However, once covid happened, we had sudden approval to initiate Windows improvements.
Workspace One has a nice guide on how to setup both AutoPilot and OOBE that can be found here. This was the base we used to get our configuration off the ground and running. We did run into a hitch that I will describe a little later on.
For the Windows side, we configured auto-discovery feature that Workspace One supports. This (minimally) shortens manual process by 2 to 3 steps. For automatic steps, it generally can help automate the entire process where end users do not have to fill in server configurations.
While rolling this out for zero-touch, we did run into a single issue which unfortunately was a show stopper for zero-touch only. That is, when you have Active Directory previously hooked up to Okta, it causes issues when mapping
ObjectGUID. We ultimately had to open up a support case to attempt to resolve this, and then were redirected to ProServices to fix the problem. By the time we got approval for ProServices, the announcement of an acquisition was announced the next day. The annoying part about this issue, is that it ONLY presented itself when utilizing AzureAD’s Workspace One VMware app during OOBE experience. If manual sign up using AzureAD Domain Join and manual enrollment into Workspace One MDM, it was not present.
However, because we already have 400+ accounts in O365, and an immutableID is well, immutable, we were not sure how to go through with this without causing massive issues. Unfortunately, this was never brought up to us until far after, and while writing this, I realized that there was some misconfigurations when going through our Professional Services with Workspace One that did not take into account this configuration in Okta and AzureAD.
While Okta being federated does imitate ADSync, our federated configuration does not actually show up as an External Identity in AzureAD’s configuration.
It does seem that Microsoft has finally allowed the ability to create custom attributes in AzureAD. This could have helped us with a workaround. However, if anyone does know of a way to fix this issue, I would honestly love to hear it. There is a lot of documentation I have read in the past, however even if we can’t/don’t use it going forward, just for completion and a way to close a loop here.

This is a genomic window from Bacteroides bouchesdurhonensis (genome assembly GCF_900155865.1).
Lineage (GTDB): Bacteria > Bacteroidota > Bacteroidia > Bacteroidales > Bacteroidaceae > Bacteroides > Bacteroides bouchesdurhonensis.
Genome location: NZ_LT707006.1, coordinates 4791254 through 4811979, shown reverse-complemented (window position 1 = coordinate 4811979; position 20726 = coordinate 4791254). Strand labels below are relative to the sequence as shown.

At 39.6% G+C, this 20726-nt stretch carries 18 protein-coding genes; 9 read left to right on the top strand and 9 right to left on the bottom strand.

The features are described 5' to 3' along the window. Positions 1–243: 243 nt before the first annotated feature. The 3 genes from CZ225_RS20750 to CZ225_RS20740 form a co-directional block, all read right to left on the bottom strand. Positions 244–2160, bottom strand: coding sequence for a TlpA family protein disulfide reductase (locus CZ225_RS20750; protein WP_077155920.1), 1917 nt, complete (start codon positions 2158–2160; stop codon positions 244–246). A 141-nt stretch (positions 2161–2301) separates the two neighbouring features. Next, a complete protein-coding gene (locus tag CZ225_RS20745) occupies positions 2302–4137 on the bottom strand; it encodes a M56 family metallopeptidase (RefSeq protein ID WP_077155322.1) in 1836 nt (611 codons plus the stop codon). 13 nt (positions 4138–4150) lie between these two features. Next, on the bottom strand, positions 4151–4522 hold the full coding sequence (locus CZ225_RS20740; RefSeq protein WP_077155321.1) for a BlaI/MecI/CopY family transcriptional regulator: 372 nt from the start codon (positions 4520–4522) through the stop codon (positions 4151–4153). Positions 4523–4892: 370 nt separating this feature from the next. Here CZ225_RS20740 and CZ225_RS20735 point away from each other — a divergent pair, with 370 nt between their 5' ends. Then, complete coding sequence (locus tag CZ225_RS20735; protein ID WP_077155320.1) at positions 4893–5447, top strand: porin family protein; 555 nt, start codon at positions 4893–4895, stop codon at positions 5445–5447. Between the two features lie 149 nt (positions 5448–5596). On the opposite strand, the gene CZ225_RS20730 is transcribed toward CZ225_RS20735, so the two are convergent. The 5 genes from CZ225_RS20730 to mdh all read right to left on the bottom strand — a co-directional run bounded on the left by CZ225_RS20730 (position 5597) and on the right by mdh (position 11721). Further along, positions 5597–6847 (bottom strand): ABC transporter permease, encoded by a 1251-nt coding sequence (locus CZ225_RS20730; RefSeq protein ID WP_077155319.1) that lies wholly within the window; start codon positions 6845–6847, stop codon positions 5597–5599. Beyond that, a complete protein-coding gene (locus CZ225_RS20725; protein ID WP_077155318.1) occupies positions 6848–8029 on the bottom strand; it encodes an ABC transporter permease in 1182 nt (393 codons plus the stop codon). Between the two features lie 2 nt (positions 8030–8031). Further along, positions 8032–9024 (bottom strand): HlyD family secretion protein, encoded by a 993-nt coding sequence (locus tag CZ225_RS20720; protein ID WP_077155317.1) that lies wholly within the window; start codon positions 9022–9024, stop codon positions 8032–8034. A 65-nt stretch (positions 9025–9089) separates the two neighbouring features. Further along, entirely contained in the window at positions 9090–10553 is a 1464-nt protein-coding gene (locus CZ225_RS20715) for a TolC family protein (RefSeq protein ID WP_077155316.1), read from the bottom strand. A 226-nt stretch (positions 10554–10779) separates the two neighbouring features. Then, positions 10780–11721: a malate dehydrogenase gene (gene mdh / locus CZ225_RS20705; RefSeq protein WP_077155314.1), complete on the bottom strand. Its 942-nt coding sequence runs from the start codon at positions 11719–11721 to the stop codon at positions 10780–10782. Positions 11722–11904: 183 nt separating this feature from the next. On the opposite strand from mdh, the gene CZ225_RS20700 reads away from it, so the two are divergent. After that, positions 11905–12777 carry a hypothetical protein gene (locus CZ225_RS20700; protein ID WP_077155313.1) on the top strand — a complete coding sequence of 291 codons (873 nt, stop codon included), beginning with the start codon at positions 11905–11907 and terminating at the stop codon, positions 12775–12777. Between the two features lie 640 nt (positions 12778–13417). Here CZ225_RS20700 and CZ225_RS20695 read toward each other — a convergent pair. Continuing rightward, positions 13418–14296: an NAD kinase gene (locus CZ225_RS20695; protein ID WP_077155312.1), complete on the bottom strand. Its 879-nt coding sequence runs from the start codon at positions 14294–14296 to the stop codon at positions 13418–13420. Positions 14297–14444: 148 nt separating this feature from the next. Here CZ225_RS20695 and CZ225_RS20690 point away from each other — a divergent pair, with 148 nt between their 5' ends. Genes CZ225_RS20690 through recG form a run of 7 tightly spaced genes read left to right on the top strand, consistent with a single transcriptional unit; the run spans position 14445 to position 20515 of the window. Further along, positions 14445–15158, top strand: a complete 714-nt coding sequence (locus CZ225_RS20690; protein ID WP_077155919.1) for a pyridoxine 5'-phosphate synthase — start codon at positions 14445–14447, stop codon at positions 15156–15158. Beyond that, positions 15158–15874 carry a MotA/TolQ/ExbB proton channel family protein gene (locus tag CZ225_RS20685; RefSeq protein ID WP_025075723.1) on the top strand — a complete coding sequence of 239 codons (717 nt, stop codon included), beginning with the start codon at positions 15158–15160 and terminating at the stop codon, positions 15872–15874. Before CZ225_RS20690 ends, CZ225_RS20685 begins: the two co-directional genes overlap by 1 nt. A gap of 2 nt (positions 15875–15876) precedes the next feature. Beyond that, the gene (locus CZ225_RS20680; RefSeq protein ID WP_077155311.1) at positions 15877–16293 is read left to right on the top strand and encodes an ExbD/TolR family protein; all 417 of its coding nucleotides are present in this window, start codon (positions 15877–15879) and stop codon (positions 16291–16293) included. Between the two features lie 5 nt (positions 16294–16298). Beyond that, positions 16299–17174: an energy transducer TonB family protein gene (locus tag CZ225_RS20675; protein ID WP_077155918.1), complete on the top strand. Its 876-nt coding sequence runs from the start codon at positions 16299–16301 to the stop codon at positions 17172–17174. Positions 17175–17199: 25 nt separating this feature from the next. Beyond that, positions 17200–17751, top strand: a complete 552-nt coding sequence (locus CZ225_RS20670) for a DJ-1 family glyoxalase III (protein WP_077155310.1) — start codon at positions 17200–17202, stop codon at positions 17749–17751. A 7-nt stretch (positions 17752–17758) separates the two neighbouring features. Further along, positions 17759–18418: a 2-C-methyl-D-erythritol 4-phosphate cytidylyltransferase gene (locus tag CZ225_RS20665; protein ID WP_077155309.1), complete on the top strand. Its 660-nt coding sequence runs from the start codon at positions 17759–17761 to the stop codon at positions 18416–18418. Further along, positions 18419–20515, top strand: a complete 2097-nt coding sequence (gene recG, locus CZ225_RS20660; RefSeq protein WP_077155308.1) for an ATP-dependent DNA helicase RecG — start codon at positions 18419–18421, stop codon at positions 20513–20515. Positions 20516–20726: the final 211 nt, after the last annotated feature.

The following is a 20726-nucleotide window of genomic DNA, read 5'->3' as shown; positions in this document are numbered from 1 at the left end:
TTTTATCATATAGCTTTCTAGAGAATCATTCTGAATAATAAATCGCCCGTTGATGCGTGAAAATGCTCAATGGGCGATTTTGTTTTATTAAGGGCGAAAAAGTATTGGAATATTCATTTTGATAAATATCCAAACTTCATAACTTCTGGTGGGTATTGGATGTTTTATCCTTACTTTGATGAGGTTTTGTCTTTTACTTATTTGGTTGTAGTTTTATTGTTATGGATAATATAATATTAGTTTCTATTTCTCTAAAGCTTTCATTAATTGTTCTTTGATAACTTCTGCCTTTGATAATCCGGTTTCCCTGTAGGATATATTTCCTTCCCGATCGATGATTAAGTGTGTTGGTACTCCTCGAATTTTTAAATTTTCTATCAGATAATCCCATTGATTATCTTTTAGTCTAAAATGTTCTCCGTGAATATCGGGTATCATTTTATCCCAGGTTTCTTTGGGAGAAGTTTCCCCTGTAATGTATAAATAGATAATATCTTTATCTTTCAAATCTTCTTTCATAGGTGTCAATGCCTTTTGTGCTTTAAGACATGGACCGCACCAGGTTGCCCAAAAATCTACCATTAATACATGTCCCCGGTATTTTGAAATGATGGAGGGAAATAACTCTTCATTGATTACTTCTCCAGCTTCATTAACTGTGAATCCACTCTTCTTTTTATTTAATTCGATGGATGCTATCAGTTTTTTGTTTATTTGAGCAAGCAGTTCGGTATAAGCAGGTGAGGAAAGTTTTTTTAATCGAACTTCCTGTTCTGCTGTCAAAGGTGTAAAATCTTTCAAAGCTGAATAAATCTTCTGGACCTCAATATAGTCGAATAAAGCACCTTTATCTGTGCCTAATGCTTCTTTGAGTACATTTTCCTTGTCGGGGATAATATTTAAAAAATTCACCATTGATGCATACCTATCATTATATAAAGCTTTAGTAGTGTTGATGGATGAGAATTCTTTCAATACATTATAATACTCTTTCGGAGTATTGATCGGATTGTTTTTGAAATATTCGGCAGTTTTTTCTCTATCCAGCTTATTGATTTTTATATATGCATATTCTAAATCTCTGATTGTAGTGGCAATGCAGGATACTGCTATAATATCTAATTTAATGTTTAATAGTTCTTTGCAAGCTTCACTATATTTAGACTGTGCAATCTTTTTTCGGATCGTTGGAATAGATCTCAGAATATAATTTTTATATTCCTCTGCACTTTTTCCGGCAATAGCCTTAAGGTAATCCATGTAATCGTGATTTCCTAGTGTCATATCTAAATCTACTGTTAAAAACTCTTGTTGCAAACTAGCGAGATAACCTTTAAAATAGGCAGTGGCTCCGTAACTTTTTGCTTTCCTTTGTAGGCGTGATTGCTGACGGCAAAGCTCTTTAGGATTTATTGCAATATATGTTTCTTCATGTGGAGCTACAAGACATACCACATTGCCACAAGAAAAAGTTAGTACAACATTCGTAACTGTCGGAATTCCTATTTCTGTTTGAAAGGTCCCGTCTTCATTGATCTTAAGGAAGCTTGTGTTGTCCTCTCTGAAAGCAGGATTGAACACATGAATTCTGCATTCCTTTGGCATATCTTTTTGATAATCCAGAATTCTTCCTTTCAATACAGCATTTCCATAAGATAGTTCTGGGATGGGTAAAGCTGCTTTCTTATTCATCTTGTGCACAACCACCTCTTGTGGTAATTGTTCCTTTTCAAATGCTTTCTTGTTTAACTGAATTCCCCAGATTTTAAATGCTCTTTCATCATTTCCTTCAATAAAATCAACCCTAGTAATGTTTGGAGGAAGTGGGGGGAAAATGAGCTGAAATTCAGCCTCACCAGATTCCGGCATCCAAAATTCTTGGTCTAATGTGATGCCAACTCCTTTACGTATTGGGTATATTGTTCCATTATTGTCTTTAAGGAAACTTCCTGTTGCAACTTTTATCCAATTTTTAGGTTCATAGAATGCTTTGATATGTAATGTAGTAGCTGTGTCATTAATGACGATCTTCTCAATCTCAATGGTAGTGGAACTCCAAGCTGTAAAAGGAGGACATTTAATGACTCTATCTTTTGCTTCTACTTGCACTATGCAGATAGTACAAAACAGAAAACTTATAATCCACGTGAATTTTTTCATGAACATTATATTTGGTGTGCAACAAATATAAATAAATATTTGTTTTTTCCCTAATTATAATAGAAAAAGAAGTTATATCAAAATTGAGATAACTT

We unfortunately went the manual route. Requiring users to sign in manually to Azure AD, and then manually sign into the MDM.
Once this was done, we setup the remaining equivalent scripts, and deployed our required applications for a short term roll out.
While we had a high level plan on the end states, we did not have a low level plan, and one of my peers wanted to take that over to get a better understanding of the NuGet framework. The idea here was that we would have Chef managing devices similar to Munki but utilizing the cookbooks of other companies like Facebook, Uber, and others. Once we got a baseline we would then start developing our own to utilize it more to our needs.
As a reminder, these photos were taken during our initial deployments (and our documentation) and are not a current status of what we do, a lot of continual improvements have been performed throughout our initial deployment, and revamps have been made to customize this to exactly the way we want our users to experience deployments.
Minimal to no input, while still having a great deal of flexibility in the deployment process. People should not have to question where to find details like Asset Tags, Serial Numbers, etc. However they should have the ability to fully customize their device.
With all this setup and configured, it worked well and allowed a lot more time for our IT team that focused on engineering to take up new challenges, and allow our support team to have more time to focus on other services and functions that they need to worry about.
Now that we are being acquired, all of our device management plan has been scrapped. However, with that said, I do want to make some comments on the direction of Big Sur and how the zero-touch provisioning system is changing.
First and foremost, Python is getting removed in Big Sur. Meaning that you have to have roll your own in the deployment process. With
installapplications, this is no longer a problem as there is a version released with compatible python, however, this leads to other potential issues. The
mdmclient on macOS is rather finicky and not entirely reliable. Since we now have to bundle python and
installapplications, it raises the size from ~25 kilobytes to ~25 megabytes.
A huge component of
installapplications use cases come from the ability to display and load user land context for the user once they hit the desktop environment. However, there have been reports of this failing or not working as expected with macOS 11.0 Beta / Big Sur. Granted that due to Big Sur being in beta, there may be some unexpected behavior, but it seems the best route going forward is to no longer use DEP Notify directly launched from
installapplications. Rather, use outset on first boot and set a flag to signify if DEPNotify had been run, and if not run it.
It will be interesting to see how a large legacy centric company attempts to convert to a cloud centric company with “traditional management” frameworks. The lack of use of Chef or Puppet on EUC devices, while not a limiting factor, does limit a lot of imagination and expansion room.
While I don’t feel comfortable publishing our documentations around our processes, happy to distribute them privately if anyone may potentially need them or want to look at them. Feel free to comment below, and/or send me an email.